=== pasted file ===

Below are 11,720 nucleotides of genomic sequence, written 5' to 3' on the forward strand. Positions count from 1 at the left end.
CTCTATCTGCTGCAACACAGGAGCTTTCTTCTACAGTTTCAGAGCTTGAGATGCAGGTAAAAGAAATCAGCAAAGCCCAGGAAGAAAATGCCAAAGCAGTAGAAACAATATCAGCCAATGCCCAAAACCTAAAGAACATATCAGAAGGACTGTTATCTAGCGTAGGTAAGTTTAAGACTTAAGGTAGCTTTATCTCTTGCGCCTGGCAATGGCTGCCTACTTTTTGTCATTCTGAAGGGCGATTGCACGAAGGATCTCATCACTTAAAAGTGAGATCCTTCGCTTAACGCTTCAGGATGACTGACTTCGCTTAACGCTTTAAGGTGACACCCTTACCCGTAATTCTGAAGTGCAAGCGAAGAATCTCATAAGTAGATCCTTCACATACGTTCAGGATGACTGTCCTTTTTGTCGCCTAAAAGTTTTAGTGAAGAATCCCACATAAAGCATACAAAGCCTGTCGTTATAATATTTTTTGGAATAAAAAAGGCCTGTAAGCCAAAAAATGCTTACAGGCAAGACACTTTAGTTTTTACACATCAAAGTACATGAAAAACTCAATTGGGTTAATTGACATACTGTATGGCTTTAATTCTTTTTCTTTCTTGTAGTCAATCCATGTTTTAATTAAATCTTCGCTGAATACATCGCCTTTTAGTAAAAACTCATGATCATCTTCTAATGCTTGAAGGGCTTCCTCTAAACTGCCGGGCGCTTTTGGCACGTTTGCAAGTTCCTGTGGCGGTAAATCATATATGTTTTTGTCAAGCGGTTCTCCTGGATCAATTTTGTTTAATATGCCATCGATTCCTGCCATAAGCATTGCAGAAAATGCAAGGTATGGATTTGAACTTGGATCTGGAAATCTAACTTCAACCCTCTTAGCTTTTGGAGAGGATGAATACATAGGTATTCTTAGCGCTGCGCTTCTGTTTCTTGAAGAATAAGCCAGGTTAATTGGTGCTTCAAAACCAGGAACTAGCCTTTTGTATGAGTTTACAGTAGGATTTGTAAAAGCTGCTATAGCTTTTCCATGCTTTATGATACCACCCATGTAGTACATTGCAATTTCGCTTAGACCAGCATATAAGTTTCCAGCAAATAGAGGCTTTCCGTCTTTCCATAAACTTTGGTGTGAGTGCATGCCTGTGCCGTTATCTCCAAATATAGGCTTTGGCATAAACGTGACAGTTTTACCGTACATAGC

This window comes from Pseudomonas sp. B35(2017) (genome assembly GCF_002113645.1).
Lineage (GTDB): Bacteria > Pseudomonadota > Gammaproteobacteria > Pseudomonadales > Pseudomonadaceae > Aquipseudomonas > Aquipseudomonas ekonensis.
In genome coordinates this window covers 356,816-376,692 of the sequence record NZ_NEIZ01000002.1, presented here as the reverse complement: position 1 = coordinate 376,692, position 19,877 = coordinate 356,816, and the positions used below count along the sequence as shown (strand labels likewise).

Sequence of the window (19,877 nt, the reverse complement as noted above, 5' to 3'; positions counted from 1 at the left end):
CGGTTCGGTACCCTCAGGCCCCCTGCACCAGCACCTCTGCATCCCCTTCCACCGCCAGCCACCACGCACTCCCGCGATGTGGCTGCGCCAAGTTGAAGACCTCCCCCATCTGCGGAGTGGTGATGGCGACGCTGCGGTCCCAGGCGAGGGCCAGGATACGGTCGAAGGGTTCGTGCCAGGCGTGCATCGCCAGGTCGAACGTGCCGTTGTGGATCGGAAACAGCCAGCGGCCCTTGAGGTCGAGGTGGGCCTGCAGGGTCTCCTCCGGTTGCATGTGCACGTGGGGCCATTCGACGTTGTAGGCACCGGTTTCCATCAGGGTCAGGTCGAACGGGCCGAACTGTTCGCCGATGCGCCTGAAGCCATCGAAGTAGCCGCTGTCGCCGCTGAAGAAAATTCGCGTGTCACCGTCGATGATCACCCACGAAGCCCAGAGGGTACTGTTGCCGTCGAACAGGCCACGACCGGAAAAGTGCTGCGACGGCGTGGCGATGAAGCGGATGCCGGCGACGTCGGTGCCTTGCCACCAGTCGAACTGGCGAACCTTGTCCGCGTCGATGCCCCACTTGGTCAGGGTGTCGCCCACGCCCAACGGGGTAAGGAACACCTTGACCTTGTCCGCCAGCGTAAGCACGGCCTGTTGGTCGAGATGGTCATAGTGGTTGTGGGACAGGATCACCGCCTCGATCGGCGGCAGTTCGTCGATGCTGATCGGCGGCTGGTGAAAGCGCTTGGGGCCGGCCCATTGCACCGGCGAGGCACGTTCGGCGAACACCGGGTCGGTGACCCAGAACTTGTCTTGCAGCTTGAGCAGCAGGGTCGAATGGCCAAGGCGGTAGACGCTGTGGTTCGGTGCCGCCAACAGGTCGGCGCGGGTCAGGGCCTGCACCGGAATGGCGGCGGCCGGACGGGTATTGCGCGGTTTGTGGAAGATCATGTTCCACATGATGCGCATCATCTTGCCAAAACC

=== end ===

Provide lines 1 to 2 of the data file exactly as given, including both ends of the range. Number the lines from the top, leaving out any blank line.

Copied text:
Below are 11,720 nucleotides of genomic sequence, written 5' to 3' on the forward strand. Positions count from 1 at the left end.
CTCTATCTGCTGCAACACAGGAGCTTTCTTCTACAGTTTCAGAGCTTGAGATGCAGGTAAAAGAAATCAGCAAAGCCCAGGAAGAAAATGCCAAAGCAGTAGAAACAATATCAGCCAATGCCCAAAACCTAAAGAACATATCAGAAGGACTGTTATCTAGCGTAGGTAAGTTTAAGACTTAAGGTAGCTTTATCTCTTGCGCCTGGCAATGGCTGCCTACTTTTTGTCATTCTGAAGGGCGATTGCACGAAGGATCTCATCACTTAAAAGTGAGATCCTTCGCTTAACGCTTCAGGATGACTGACTTCGCTTAACGCTTTAAGGTGACACCCTTACCCGTAATTCTGAAGTGCAAGCGAAGAATCTCATAAGTAGATCCTTCACATACGTTCAGGATGACTGTCCTTTTTGTCGCCTAAAAGTTTTAGTGAAGAATCCCACATAAAGCATACAAAGCCTGTCGTTATAATATTTTTTGGAATAAAAAAGGCCTGTAAGCCAAAAAATGCTTACAGGCAAGACACTTTAGTTTTTACACATCAAAGTACATGAAAAACTCAATTGGGTTAATTGACATACTGTATGGCTTTAATTCTTTTTCTTTCTTGTAGTCAATCCATGTTTTAATTAAATCTTCGCTGAATACATCGCCTTTTAGTAAAAACTCATGATCATCTTCTAATGCTTGAAGGGCTTCCTCTAAACTGCCGGGCGCTTTTGGCACGTTTGCAAGTTCCTGTGGCGGTAAATCATATATGTTTTTGTCAAGCGGTTCTCCTGGATCAATTTTGTTTAATATGCCATCGATTCCTGCCATAAGCATTGCAGAAAATGCAAGGTATGGATTTGAACTTGGATCTGGAAATCTAACTTCAACCCTCTTAGCTTTTGGAGAGGATGAATACATAGGTATTCTTAGCGCTGCGCTTCTGTTTCTTGAAGAATAAGCCAGGTTAATTGGTGCTTCAAAACCAGGAACTAGCCTTTTGTATGAGTTTACAGTAGGATTTGTAAAAGCTGCTATAGCTTTTCCATGCTTTATGATACCACCCATGTAGTACATTGCAATTTCGCTTAGACCAGCATATAAGTTTCCAGCAAATAGAGGCTTTCCGTCTTTCCATAAACTTTGGTGTGAGTGCATGCCTGTGCCGTTATCTCCAAATATAGGCTTTGGCATAAACGTGACAGTTTTACCGTACATAGC